Food in Lebanon
Lebanon’s food is excellent, with vegetarian meals like tabouleh, fattoush, and waraq ainab, as well as delectable dips like hommos and moutabal.
Lebanese barbeque, such as shish tawouq (barbecued chicken) – typically eaten with garlic, lahm mashwiye (barbecued beef), and kafta, are must-haves (barbequed seasoned minced meat).
Depending on where you go, a full dinner at a local restaurant may cost as low as 15 US dollars (22500 LL), but there are also more costly choices.
Sandwiches, such as shawarma sandwiches, are also available as Lebanese “quick food” at roadside kiosks (known in other countries as doner – or gyros in Greece). Shawarma is wrapped on thin Lebanese bread. Various barbequed meat sandwiches are also available, as are lamb or chicken spleen, brains, lamb bone marrow, and lamb testicles.
Breakfast typically consists of manaeesh, which resembles a folded pizza with zaatar (a spice blend of thyme, olive oil, and sesame seeds), jebneh (cheese), or minced meat as toppings (this version is more properly referred to as lahm bi ajin).
Another typical morning item is knefeh, a kind of breaded cheese served in a sesame seed bread with a thick syrup. It’s also a dessert option.
Lebanon is also known for its Arabic sweets, which can be found in many of the country’s top restaurants. Tripoli, on the other hand, is known as “the” city for Lebanese sweets, and is often referred to as Lebanon’s “Sweet Capital.”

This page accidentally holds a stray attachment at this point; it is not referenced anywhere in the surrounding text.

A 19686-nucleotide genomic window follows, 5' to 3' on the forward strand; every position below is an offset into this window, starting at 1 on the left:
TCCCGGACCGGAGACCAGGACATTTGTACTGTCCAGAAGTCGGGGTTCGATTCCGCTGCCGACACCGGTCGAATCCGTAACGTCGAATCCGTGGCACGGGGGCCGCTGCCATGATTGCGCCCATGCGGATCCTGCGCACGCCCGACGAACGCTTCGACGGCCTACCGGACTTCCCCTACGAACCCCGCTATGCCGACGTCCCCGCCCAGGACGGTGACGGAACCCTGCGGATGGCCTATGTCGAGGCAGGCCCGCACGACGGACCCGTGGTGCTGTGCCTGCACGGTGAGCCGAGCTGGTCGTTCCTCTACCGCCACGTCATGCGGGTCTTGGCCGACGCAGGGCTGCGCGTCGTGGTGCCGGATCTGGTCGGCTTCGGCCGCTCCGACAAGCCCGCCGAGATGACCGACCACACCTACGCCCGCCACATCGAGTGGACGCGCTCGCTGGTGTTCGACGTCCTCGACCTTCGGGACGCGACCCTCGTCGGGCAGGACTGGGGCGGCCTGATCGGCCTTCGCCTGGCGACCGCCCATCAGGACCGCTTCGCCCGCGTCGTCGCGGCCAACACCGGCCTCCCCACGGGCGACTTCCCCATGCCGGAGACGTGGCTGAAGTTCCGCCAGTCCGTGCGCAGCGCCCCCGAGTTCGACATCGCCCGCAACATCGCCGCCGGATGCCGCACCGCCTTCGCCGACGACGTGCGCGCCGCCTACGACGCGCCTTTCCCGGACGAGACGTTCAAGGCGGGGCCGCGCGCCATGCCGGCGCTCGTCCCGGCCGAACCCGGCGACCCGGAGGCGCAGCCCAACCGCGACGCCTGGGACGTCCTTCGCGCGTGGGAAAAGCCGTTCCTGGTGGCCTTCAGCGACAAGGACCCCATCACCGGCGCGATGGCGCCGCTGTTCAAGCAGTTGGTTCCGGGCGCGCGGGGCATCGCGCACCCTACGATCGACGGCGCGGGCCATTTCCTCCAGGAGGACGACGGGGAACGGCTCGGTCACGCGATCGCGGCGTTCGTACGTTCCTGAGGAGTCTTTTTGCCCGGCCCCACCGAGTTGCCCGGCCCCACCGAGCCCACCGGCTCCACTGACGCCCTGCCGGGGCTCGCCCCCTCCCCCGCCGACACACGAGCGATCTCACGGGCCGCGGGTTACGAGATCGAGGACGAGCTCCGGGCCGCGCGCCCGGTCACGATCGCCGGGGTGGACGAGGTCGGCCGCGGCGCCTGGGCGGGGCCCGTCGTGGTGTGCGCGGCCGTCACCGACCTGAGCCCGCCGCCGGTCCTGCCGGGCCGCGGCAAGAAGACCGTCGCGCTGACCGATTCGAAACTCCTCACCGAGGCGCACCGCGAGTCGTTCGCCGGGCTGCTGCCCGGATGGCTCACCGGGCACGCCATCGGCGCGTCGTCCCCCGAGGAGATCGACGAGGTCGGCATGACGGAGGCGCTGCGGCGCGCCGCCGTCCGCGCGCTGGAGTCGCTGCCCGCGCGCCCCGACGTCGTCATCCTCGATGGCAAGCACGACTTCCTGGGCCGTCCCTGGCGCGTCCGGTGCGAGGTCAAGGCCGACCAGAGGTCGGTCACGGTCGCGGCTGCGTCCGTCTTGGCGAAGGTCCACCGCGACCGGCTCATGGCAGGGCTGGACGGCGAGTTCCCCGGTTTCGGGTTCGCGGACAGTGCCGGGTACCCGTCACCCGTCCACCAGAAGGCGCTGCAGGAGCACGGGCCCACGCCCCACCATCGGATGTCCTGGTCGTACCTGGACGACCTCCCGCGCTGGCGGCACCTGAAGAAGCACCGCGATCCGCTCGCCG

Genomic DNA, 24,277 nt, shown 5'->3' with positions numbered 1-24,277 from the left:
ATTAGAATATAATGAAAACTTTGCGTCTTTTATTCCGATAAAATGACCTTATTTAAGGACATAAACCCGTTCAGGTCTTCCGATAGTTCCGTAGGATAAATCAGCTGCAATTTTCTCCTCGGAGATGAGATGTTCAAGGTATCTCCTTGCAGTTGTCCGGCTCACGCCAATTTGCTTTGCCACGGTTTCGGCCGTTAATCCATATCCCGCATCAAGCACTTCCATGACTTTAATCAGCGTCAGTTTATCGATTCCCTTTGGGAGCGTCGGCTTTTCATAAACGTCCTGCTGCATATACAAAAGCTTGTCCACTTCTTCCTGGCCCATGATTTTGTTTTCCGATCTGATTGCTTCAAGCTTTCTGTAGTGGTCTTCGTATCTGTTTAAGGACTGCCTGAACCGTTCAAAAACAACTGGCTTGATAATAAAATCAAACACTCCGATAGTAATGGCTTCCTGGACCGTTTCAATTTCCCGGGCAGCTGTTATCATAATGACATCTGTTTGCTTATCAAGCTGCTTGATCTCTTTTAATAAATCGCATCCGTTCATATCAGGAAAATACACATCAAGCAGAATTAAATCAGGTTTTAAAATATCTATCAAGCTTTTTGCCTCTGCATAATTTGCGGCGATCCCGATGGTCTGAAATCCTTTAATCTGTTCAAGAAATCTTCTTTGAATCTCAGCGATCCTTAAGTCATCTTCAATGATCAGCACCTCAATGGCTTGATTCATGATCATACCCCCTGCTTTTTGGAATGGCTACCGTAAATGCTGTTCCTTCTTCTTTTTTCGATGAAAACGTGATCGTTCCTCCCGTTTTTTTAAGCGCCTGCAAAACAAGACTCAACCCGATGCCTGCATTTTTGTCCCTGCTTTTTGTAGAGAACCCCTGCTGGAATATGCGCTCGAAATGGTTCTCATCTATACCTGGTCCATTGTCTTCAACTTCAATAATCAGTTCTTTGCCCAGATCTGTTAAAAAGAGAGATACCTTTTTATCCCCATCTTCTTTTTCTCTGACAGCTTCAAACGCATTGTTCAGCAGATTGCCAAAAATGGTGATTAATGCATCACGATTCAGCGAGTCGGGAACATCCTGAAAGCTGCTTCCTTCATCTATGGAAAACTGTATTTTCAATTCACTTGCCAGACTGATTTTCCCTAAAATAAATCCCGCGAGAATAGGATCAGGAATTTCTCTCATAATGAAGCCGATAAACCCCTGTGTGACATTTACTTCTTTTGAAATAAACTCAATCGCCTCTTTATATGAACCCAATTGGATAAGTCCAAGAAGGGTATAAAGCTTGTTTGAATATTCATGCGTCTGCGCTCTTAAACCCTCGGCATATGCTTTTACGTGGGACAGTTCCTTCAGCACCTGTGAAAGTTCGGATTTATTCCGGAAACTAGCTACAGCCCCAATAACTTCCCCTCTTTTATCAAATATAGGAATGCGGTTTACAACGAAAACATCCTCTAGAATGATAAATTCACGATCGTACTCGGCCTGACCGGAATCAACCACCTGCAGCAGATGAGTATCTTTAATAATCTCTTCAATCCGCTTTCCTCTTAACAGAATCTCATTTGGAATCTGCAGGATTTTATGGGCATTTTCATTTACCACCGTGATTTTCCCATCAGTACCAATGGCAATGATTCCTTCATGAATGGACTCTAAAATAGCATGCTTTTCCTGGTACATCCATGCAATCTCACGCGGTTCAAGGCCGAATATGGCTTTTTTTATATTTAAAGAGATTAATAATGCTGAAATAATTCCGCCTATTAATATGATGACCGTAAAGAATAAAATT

International food chains may be found all throughout the country. Italian, French, Chinese, and Japanese cuisines, as well as cafe franchises (such as Starbucks, Dunkin’ Donuts, and others), are very popular in Lebanon, with a greater concentration in Beirut and the urban sprawl north of the city.
Drinks in Lebanon
Lebanon’s wines are well-known throughout the world. Grapes have been cultivated in the Bekaa Valley since antiquity, and the vineyards provide the base wine for distillation into the national spirit Arak, which, like Ouzo, has an aniseed flavor and becomes murky when diluted with water. Meze is traditionally served with Arak.
However, the grapes have also been utilized to produce wine in the past. The troops and officials who arrived to govern the French mandate following World War One generated a demand for red wine, and vast acreages of the Cinsault grape were planted specifically for that purpose. These have been complemented by the most popular foreign varietals, including as Cabernet Sauvignon and Chardonnay, during the past 20 years.
Wineries often provide wine tastings and are friendly. Chateau Musar is located near Ghazir, 15 miles north of Beirut, and imports grapes from the Bekaa region. The huge Kefraya, Ksara, the oldest winery of all, Massaya, a popular new producer in Tanail, and Nakad in Jdeita, which, like Musar, has adhered to an eccentric old fashioned method, are among the wineries in Bekaa. In the West Bekaa area, Kefraya also has a great restaurant, and the landscape is lovely to travel through.